www.mccully.co.nz - 13 June 2008
13 June 2008
A Weekly Report From The Keyboard Of
Murray Mccully MP For East Coast Bays
Project Protector: The Great Naval Disaster
On the 5th of August 2004 Labour Ministers gathered at a special ceremony to celebrate the signing of a $500 million contract for Project Protector. The contract was to deliver one multi-role vessel (MRV) in December 2006 and two off-shore patrol vessels, one in May 2006 and the other in November 2006. Four in-shore patrol vessels were to be delivered, one in February, then June and September 2007 and January 2008. To date none of those vessels has been delivered in any shape to undertake the tasks for which they were purchased.
As regular readers of the distilled wisdom from the worldwide headquarters of mccully.co will know, the humble Member for East Coast Bays has been a strong and consistent critic of Project Protector. And now, as the results of the chapter of blunders become apparent, some serious questions need to be asked about the capacity of the Ministry of Defence to manage substantial defence projects.
The MRV Canterbury
This week, 18 months after it was due for delivery, the MRV HMNZS Canterbury cancelled a planned voyage into the Pacific as the Navy and the ship’s contractor attempt to sort out serious problems. The vessel has already been the subject of a Board of Inquiry after the loss of a seaman in an incident with one of the inflatables. But other problems also confront the vessel, especially assertions that it can only operate effectively in relatively steady sea conditions.
The MRV component of the project has been doomed to failure since the start. Having sought tenders for a purpose-built multi-role navy vessel, the Ministry awarded a tender for, in effect, a converted ferry. Quite why officials and Ministers made the decision to go trail-blazing, when proven vessels were available from established military contractors is still the subject of mystification. Even more curious was a decision to disqualify the world’s largest ship builder, Hyundai, from the short list – apparently because Defence officials didn’t know how to read the company’s balance sheet. A scathing Ombudsman’s report made it clear that the process was seriously flawed and Defence officials were clearly out of their depth.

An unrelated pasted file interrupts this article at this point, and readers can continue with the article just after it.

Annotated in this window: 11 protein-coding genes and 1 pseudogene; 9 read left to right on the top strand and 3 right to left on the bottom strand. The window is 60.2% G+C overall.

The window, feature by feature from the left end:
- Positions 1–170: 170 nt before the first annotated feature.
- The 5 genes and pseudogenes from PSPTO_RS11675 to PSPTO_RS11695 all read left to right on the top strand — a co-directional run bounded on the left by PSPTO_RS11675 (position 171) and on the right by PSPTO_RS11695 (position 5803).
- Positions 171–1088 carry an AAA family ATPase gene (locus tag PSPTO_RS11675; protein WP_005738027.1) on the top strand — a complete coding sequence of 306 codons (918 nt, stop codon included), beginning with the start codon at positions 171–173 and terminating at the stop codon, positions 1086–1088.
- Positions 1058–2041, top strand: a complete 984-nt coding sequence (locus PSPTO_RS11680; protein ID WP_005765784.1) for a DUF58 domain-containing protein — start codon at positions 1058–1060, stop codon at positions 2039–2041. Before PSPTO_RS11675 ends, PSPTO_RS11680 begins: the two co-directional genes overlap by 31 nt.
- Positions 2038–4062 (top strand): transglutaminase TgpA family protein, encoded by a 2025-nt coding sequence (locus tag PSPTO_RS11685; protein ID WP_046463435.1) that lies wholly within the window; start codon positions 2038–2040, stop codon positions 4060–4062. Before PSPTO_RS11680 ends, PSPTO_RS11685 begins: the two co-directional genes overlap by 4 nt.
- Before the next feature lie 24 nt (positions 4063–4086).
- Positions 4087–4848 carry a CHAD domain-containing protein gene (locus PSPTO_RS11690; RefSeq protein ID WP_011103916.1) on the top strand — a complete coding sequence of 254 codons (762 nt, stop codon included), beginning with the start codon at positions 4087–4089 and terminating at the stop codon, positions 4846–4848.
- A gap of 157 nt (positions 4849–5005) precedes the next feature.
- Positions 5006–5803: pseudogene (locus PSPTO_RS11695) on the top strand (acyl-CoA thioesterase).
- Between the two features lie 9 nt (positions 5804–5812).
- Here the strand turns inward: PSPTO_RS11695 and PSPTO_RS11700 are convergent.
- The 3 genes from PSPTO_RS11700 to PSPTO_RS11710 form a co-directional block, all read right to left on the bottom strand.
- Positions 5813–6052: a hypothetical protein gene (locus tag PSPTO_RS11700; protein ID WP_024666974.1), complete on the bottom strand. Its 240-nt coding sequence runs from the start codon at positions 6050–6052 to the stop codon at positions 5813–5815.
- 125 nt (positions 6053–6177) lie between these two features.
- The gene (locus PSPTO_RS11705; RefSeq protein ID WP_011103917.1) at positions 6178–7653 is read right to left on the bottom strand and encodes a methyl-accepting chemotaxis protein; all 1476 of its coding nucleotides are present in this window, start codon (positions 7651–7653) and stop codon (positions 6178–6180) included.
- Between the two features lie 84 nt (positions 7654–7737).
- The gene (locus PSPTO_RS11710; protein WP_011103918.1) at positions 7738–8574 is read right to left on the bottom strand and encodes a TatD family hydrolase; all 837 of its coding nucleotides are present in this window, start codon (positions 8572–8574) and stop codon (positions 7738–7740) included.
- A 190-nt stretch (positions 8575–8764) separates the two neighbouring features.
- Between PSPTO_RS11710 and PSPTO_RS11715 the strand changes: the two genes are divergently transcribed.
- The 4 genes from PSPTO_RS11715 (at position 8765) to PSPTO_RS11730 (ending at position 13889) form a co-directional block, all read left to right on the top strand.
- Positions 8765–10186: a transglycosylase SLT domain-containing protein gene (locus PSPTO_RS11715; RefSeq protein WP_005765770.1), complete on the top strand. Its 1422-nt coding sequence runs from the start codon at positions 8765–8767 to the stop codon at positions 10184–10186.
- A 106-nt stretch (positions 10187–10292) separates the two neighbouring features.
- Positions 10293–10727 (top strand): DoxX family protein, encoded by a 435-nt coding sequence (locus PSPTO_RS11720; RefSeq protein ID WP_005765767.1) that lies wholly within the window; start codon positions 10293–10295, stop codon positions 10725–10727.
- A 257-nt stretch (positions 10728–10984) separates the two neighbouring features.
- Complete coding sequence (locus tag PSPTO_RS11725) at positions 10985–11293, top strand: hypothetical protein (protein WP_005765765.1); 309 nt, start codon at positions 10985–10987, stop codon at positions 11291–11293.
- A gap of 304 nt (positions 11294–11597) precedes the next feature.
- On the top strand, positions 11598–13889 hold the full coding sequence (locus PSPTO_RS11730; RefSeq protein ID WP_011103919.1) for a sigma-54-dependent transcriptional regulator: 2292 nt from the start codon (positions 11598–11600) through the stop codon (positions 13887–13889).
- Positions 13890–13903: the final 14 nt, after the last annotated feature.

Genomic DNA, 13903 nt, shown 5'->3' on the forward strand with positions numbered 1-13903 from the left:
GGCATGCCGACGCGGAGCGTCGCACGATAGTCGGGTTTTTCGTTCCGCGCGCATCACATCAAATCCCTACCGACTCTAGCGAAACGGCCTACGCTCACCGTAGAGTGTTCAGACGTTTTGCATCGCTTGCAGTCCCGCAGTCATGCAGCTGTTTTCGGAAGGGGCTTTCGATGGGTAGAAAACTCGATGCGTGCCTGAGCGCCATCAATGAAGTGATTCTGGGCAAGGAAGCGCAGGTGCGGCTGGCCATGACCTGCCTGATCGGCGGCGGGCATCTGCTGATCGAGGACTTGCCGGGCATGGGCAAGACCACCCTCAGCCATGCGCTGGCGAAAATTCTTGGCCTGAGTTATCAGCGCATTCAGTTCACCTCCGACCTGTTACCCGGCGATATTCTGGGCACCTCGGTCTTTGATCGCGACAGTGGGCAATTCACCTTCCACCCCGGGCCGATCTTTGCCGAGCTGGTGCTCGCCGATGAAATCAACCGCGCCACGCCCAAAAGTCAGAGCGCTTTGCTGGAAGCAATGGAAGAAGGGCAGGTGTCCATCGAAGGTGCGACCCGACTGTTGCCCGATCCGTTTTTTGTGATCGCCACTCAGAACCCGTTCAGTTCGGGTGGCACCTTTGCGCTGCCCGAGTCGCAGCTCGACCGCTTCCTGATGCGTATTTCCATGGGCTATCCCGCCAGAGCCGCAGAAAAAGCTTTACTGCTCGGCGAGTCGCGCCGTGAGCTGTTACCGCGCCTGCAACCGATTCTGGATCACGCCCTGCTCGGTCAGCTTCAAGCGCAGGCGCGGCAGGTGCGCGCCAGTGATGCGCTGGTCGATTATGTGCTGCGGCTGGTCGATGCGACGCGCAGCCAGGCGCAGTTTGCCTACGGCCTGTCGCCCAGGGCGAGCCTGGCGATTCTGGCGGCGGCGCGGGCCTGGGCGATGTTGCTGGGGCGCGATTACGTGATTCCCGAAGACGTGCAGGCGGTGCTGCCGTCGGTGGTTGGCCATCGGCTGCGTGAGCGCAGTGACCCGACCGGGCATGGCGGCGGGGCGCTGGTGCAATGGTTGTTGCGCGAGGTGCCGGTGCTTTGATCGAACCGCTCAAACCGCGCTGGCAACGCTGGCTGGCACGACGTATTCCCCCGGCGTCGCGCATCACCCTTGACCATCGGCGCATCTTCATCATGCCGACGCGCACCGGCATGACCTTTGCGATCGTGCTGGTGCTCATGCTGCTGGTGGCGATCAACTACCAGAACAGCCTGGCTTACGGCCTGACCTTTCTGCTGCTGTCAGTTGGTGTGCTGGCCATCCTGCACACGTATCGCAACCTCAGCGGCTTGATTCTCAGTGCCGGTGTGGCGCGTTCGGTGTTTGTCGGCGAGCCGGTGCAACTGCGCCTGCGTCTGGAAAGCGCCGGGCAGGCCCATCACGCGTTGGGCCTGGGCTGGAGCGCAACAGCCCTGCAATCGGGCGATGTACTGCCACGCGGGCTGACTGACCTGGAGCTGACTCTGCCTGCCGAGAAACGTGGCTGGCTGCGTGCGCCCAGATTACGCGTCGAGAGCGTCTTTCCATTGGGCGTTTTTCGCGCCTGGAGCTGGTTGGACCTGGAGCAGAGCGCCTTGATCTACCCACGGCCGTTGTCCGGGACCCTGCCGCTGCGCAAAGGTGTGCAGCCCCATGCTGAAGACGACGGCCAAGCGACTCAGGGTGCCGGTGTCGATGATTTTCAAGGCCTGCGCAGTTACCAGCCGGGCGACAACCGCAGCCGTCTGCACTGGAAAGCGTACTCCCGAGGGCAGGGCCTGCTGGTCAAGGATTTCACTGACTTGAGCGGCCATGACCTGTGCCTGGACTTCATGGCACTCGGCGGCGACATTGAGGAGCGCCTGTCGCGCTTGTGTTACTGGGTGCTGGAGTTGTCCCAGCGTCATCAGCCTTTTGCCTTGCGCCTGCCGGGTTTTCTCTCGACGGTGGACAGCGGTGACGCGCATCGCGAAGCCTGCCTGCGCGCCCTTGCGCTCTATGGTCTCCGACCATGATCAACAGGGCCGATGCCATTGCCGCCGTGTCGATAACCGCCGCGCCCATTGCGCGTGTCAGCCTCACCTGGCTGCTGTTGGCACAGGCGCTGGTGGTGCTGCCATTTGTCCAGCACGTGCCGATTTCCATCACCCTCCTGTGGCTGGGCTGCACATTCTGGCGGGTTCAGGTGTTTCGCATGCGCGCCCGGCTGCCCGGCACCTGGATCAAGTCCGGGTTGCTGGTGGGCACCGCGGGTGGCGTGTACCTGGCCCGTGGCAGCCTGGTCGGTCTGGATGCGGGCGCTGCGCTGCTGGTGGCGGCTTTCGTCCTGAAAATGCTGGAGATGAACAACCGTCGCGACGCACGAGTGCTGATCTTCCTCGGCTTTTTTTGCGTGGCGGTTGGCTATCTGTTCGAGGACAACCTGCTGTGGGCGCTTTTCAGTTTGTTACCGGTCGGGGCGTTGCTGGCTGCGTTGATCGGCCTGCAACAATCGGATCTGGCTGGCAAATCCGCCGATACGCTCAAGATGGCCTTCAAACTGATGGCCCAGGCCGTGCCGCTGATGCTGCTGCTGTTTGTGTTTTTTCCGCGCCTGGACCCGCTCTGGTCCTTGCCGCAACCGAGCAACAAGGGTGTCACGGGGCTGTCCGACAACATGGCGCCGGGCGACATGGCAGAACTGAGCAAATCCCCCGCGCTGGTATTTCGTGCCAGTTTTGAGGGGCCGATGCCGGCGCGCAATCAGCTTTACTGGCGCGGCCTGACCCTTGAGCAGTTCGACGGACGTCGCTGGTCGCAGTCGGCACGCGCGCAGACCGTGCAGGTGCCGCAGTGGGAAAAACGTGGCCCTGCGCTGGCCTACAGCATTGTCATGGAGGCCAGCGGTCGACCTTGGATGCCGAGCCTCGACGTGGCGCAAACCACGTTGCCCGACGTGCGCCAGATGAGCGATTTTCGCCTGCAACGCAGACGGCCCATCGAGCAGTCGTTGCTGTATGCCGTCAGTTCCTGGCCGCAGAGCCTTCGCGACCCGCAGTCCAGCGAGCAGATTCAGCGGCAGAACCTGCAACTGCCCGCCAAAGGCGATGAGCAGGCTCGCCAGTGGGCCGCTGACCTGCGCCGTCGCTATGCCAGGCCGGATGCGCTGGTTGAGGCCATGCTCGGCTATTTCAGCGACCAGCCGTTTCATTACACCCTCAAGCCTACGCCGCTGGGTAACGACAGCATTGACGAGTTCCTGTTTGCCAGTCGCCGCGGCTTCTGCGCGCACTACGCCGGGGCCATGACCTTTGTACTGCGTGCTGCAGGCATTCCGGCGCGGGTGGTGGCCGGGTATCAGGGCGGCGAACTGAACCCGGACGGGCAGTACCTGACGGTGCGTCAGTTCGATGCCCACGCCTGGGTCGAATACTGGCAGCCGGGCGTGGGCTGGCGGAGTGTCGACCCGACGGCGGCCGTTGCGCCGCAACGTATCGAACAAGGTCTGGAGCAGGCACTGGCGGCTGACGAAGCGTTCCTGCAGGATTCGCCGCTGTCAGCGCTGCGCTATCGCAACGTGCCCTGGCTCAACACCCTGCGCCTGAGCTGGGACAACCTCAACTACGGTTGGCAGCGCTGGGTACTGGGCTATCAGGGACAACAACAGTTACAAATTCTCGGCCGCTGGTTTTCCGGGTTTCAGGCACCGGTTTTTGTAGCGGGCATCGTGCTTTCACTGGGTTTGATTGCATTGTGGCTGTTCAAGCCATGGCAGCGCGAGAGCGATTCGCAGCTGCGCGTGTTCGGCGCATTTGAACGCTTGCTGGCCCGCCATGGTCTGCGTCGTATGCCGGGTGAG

The Patrol Boats
All of the in-shore and off-shore patrol vessels should have been delivered by now. But that has not happened. In recent weeks the Navy has had to admit that both the in-shore patrol craft Rotoiti and the off-shore patrol vessel Otago had failed their Lloyds certification. Basic fire and safety requirements, insulation and ventilation issues were the reported cause. Quite how our Defence Ministry managed to superintend the expenditure of hundreds of millions of dollars and still flunk the Lloyds safety requirements just beggars the imagination.
The Auditor-General is now on the case. As he was with the LOV contract. And the LAV contract. And the Foreign Affairs Select Committee, soon to conduct its review of the Defence estimates, will no doubt have some searching questions to ask. By now there is little doubt that the problems at Defence are both serious and systemic. And there is evidence of more to come.
The blow out in the budget for new helicopters (from an original estimate of $400m - $560m to now $910m) is not encouraging. And despite the announcement of a $155 million sale of the Skyhawks on the eve of the 2005 election, there has been a succession of delays, but no actual progress ever since.
The Defence Ministry has a new chief executive – former MFAT deputy secretary John McKinnon. Whether he is able to drive through the substantial changes that are clearly required is a key question. A good starting point would be some good straight answers as to precisely what has gone wrong with Project Protector, and who in the Ministry of Defence is going to take responsibility.